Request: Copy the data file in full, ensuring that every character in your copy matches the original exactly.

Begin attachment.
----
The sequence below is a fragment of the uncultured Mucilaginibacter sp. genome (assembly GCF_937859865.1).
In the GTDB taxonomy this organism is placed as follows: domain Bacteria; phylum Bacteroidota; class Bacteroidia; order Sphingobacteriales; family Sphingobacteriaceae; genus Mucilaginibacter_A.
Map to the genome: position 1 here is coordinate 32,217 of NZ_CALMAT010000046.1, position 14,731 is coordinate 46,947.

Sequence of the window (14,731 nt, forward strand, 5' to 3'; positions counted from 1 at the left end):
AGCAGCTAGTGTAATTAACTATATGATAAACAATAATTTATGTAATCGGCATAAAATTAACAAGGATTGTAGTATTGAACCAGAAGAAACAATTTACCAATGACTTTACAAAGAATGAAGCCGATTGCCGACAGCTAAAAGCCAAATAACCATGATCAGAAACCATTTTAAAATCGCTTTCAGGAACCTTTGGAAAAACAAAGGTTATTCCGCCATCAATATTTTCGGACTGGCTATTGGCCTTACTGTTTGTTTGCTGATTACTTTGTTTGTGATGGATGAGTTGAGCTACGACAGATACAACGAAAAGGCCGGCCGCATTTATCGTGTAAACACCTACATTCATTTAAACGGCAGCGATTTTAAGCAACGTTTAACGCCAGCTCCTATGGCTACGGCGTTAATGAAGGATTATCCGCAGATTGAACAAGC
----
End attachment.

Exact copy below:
The sequence below is a fragment of the uncultured Mucilaginibacter sp. genome (assembly GCF_937859865.1).
In the GTDB taxonomy this organism is placed as follows: domain Bacteria; phylum Bacteroidota; class Bacteroidia; order Sphingobacteriales; family Sphingobacteriaceae; genus Mucilaginibacter_A.
Map to the genome: position 1 here is coordinate 32,217 of NZ_CALMAT010000046.1, position 14,731 is coordinate 46,947.

Sequence of the window (14,731 nt, forward strand, 5' to 3'; positions counted from 1 at the left end):
AGCAGCTAGTGTAATTAACTATATGATAAACAATAATTTATGTAATCGGCATAAAATTAACAAGGATTGTAGTATTGAACCAGAAGAAACAATTTACCAATGACTTTACAAAGAATGAAGCCGATTGCCGACAGCTAAAAGCCAAATAACCATGATCAGAAACCATTTTAAAATCGCTTTCAGGAACCTTTGGAAAAACAAAGGTTATTCCGCCATCAATATTTTCGGACTGGCTATTGGCCTTACTGTTTGTTTGCTGATTACTTTGTTTGTGATGGATGAGTTGAGCTACGACAGATACAACGAAAAGGCCGGCCGCATTTATCGTGTAAACACCTACATTCATTTAAACGGCAGCGATTTTAAGCAACGTTTAACGCCAGCTCCTATGGCTACGGCGTTAATGAAGGATTATCCGCAGATTGAACAAGC